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Shields and Brooks on fighting Islamic extremism, Giuliani on Obama

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  • JUDY WOODRUFF:

    This week: the debate in Washington over how to talk about the Islamic State militant group, Jeb Bush lays out his approach to foreign policy, and a Texas judge temporarily blocks President Obama's immigration action.

    We look at it all with the analysis of Shields and Brooks, syndicated columnist Mark Shields and New York Times columnist David Brooks.

    Welcome, gentlemen. Great to have you.

    All right. So, David, let's start with the summit the White House held on confronting — they called it confronting violent extremism, looking at how do you prevent terrorist acts from happening in the first place, local communities. The criticism the White House got was they're bending over backwards, they're going out of their way not to use the term Islamic extremism.

  • DAVID BROOKS:

    Right.

  • JUDY WOODRUFF:

    What do you make of it?

  • DAVID BROOKS:

    Well, are we allowed to called the Islamic State Islamic?

    They are. In some sense, it's a stupid debate, because is it true Islam, is it perverted Islam? The fact is, religion is all interpretation. God doesn't come down here and tell us exactly what he means. We have interpretations within Christianity, within Judaism and within Islam. If you call yourself a Muslim, you're a Muslim.

    They have different interpretations, but it's all interpretations. So, one is a perverted or a sick form of Islam. A lot of people fortunately have a much more peaceful form of Islam, but it's all an interpretation of a faith. What's the real one? It's all a matter of interpretation.

    I think they should probably call it Islamic extremism. It is Islamic extremism. The second, I think, and more important issue is how we diagnose the problem. And there are three elements to this sort of terrorism, as we just saw in the segment about that Egyptian young man.

    First, there's economic and political dysfunction. So that young man wanted to be a personal trainer and he couldn't. So he was alienated from that and marginalized from society. But, second, there's a spiritual ardor. A guy wants to be a hero. The guy wants to be seen as strong and a hero, like that young man.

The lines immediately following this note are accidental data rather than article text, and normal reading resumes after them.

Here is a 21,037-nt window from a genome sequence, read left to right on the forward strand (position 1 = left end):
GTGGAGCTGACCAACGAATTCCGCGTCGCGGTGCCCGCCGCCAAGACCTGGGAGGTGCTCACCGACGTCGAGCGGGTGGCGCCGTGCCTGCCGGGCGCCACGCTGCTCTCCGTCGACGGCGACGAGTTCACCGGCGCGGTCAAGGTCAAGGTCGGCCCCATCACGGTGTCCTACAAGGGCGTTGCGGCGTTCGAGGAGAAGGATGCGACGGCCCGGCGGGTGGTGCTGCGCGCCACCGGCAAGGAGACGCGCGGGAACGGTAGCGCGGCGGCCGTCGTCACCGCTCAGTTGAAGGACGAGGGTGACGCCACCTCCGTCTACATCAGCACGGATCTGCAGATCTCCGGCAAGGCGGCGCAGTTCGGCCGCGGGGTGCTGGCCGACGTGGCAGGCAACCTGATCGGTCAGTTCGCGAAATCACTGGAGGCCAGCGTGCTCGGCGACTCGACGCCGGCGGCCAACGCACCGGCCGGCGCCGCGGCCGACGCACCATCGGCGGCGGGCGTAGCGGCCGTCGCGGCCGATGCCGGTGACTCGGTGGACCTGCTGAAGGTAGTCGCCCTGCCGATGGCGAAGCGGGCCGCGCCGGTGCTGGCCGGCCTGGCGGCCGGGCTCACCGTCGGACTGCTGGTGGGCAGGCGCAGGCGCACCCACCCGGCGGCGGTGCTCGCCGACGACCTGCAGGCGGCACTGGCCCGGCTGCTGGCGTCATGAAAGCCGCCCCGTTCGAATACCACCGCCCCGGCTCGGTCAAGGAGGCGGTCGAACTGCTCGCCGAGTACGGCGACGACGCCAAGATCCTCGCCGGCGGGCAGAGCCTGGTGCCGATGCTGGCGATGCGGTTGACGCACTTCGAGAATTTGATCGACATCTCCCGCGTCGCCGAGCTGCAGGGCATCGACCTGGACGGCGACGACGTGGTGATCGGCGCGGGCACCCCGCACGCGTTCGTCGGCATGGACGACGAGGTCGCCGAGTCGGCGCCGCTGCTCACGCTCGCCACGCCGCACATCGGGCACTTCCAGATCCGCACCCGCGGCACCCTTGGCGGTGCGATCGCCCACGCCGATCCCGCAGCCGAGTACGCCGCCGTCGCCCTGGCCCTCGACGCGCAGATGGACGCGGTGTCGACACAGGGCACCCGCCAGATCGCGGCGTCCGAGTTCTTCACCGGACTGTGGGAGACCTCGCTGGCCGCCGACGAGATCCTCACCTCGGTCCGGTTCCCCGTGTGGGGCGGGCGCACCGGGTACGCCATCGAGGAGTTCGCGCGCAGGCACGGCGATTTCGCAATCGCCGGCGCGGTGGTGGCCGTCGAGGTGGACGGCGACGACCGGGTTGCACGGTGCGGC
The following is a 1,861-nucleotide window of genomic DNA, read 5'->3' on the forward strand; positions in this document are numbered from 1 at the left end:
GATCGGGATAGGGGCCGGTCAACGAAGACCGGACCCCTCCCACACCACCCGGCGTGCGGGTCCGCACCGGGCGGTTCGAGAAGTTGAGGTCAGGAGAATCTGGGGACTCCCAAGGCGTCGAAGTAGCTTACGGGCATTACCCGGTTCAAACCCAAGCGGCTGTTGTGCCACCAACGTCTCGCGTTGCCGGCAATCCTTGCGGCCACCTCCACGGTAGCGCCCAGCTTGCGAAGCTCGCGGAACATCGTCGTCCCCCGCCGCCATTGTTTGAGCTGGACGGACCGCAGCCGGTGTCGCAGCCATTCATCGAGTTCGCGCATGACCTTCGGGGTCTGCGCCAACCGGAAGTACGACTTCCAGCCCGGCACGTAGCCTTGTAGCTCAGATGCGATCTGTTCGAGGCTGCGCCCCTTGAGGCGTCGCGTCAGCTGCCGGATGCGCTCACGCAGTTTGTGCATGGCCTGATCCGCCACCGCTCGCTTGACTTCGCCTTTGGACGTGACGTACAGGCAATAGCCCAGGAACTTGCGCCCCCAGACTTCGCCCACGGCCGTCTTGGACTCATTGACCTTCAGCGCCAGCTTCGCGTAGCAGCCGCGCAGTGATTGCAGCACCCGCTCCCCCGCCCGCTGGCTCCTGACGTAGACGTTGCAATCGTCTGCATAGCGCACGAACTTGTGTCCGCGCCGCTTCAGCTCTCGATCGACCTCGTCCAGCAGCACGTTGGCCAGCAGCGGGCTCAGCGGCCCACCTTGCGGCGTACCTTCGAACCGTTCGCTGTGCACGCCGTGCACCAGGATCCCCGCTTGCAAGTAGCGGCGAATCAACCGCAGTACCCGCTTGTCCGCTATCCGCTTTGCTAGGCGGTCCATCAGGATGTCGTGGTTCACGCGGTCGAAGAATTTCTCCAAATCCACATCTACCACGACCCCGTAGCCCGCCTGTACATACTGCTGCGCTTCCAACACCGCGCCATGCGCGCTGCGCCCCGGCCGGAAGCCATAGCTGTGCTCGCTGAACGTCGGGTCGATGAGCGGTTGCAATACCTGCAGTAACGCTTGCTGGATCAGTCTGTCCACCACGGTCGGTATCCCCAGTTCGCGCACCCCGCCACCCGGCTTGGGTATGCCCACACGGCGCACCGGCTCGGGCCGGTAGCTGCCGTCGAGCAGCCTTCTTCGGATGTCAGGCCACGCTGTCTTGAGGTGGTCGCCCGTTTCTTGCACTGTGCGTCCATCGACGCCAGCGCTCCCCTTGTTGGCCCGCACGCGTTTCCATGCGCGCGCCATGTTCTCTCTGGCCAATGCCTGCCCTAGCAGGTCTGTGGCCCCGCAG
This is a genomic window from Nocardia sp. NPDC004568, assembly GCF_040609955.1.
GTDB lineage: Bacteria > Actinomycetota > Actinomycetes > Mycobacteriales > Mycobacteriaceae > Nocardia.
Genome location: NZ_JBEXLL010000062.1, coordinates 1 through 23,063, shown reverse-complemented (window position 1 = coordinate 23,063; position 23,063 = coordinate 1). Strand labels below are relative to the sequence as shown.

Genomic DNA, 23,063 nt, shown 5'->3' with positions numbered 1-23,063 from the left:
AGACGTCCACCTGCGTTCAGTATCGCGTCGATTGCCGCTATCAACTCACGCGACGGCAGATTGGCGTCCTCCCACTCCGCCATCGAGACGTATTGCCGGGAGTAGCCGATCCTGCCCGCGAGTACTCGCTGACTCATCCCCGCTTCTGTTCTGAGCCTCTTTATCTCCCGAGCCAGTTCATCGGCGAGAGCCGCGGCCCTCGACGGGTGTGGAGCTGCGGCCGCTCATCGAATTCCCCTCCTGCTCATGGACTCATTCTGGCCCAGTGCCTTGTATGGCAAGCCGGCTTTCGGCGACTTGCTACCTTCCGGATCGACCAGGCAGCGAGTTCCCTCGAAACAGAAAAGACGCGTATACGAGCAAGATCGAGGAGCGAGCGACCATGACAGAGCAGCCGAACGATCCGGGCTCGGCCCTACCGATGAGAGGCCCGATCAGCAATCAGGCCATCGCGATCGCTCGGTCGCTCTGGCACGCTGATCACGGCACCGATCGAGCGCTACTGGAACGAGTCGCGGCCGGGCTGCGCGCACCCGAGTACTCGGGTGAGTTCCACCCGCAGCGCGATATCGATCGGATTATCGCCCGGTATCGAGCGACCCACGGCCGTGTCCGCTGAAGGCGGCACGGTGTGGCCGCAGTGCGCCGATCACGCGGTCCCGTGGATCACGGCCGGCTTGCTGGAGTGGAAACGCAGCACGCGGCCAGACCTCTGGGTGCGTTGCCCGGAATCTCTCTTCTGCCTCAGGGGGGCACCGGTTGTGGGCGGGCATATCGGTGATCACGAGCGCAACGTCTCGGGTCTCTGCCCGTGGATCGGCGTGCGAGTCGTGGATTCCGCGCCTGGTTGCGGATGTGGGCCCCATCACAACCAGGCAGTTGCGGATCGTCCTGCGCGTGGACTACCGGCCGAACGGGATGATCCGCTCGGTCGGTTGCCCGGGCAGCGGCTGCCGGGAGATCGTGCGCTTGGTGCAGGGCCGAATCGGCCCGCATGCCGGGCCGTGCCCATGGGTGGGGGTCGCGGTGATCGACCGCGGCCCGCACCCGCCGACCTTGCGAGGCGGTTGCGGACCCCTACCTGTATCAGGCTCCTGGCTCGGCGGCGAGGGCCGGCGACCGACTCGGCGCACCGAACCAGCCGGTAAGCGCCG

And, third, there's theological conviction. And Islamic State has theology to it, real, substantive theology. We're comfortable talking about the economics and the politics because we live in a secular society and we're comfortable talking about that stuff.

    But if we don't talk about the spiritual call that they feel and the theological content, then we're missing the core of the thing. And if we're going to fight it, you can't just say we're going to give you a higher standard of living. You don't need to go to the Islamic State. That isn't going to work. You have to have a spiritual, better alternative.

  • JUDY WOODRUFF:

    How do you see this, Mark?

  • MARK SHIELDS:

    I think, Judy, that I think the president was right.

    It is wrong to say that this is a religious movement as such. David makes the point, I think validly so, that this is a splinter group from this religion. Most of the victims of the Islamic State have been Muslims. Most of the opponents are Muslims.

    But it does have a theological component to it. That's its farm system. That's from whom it's drawing. It's a battle of nomenclature. I think there was a reluctance on the part of the administration to ever say it. They have said it. The president was very clear.

    But at the same time, you want to make a distinction. This is 26 percent of the world's population. And you just don't want to give the impression, the misimpression, that this is a war against Islam. It isn't. It's a war against these people who come and call themselves the Islamic State and who do come from Islamic groups. But I think you have to grant it is a perversion.

  • JUDY WOODRUFF:

    Mark has a point, doesn't he?

  • DAVID BROOKS:

    Well, no, I think it's a perversion because they're so inhumane.

    What's the Pascal phrase, they try to be higher than the angels, they end up lower than the beast. And so that's clearly what is happening to them. They have turned themselves into monsters. But there was lot of monstrosity in the wars of religion in the 15th century in Europe. They were certainly religious wars.

    And so I do think you have to take the religion seriously, that these people are — it's not like they can't get what we want. They want something they think is higher than what we want. Their souls are involved. And I'm saying you have to conceive of them as moving, as acting in a religious way.